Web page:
While some of us enjoy getting around metro Detroit on four wheels, the weather is warming up and the more adventurous prefer two.
May is Motorcycle Safety Awareness Month and sales are expected to increase in the years to come.
According to research, motorcycle sales are expected to increase 5.4% per year by the year 2024. The reason? The pandemic is reducing public transportation and ride-share services, forcing riders to think outside the box and opt for another mode of transportation.
Also adding to the sales is the development of electric motorcycles.
While they are exciting, it can be dangerous. Michigan State Police say 122 people died riding a motorcycle in 2019 and more than 2,000 people were injured in crashes.
MSP said the No. 1 reason for motorcycle crashes is drivers not being able to see motorcycles. It's up to both drivers and motorcyclists to make sure they can see each other.
In 2005, Tim Noffsinger was hit while on his motorcycle at Outer Dr. near I-75 in Lincoln Park. He was turning out of a gas station when he was hit.
“He just barreled through no slowing down, nothing, and I got t-boned," he said. “I think the only reason I am still here is at that point and time I had been riding for 30 plus years.”
Noffsinger said the driver of the car took off but was found two months later. After the crash, his left leg became infected and eventually had to be amputated.
This month has already been deadly for motorcyclists in metro Detroit.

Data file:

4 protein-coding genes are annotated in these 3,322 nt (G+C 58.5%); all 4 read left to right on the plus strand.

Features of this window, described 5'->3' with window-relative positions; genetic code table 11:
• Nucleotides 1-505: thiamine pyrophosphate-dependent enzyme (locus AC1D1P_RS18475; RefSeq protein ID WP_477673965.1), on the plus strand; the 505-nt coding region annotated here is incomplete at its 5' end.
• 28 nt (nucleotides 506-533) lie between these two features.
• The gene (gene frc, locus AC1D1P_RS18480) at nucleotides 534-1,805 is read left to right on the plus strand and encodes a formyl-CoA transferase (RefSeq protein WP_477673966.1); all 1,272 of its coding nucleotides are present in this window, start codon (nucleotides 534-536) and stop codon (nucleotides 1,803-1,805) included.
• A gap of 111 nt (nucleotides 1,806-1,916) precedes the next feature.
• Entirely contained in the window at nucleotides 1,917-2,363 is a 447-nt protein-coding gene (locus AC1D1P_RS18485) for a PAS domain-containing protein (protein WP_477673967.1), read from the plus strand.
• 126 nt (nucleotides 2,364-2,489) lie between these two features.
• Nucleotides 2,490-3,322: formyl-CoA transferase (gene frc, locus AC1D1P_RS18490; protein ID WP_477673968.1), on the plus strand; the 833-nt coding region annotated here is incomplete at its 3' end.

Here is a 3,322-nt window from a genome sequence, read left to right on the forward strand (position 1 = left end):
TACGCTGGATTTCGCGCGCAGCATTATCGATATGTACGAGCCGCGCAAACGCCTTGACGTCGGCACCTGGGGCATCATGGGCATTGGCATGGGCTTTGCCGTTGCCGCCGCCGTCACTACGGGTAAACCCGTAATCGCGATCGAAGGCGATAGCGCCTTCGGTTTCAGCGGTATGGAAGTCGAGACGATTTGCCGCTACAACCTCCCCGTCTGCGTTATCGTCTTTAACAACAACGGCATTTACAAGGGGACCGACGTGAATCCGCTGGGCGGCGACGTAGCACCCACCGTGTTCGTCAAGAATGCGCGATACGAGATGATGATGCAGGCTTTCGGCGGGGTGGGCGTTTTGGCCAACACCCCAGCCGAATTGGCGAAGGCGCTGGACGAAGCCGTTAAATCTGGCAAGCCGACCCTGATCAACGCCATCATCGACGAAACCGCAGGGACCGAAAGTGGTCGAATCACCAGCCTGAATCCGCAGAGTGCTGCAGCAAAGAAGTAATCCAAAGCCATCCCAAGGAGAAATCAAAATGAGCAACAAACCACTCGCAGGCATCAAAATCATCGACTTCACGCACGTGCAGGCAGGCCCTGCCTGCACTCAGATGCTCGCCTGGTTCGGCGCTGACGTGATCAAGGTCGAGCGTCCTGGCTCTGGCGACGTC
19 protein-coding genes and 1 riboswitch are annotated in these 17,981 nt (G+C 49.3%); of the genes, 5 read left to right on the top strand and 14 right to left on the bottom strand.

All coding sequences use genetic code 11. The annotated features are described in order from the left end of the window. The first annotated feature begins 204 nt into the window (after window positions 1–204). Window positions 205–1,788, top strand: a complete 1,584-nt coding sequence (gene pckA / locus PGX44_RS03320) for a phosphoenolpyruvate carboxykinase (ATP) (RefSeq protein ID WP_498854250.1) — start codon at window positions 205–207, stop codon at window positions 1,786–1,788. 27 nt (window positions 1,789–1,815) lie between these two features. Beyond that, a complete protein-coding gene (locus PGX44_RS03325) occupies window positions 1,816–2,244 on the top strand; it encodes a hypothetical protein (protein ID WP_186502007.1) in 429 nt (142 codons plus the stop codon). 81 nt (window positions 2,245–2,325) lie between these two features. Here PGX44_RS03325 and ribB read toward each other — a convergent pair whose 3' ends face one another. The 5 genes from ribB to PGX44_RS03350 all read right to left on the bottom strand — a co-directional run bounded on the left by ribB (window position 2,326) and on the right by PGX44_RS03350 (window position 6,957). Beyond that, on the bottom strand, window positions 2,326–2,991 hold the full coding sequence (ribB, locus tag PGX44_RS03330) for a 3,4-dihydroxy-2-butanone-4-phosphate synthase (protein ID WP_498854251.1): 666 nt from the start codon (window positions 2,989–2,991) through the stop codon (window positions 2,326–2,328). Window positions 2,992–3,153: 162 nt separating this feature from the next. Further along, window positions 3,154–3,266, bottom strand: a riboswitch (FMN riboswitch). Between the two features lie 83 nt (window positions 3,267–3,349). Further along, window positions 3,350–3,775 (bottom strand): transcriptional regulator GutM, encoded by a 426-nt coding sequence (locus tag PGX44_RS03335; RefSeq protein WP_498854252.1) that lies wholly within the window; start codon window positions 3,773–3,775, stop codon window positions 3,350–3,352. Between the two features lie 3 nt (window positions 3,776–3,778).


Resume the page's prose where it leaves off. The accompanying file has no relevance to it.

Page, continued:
On Saturday, a motorcyclist collided with an SUV in Detroit and the man later died in the hospital.
Also Saturday in Roseville, two people on a motorcycle hit a car turning onto Gratiot near Little Mack. The 34-year-old man driving the motorcycle died.
“About 84 percent of them occur on those side and surface streets and a lot of that is people overlook them," Michigan State Police First Lt. Mike Shaw said.
Shaw said drivers need to gear up to make sure they are seen.
“It is your job as you are out there to make sure people can see you, you know ride with that headlight on keep that reflective gear," he said.
Skip wearing black and instead opt for brighter colors. Wear long-sleeves and a helmet to avoid serious injury.
As for drivers, take your time and look both ways.
“There are campaigns going on look twice save a life where we want people to not only take a look the first time, but look again, I mean that is a good habit to be in all the time just to see where these motorcycles are," Shaw said.
Motorcyclists should also try to make eye contact with drivers so you know they see you, especially with all the distractions on our roads.
Shaw said there is science behind motorcycle season. Since we are colder for longer, it limits the time drivers are used to seeing motorcycles on the road, so keep your eyes peeled.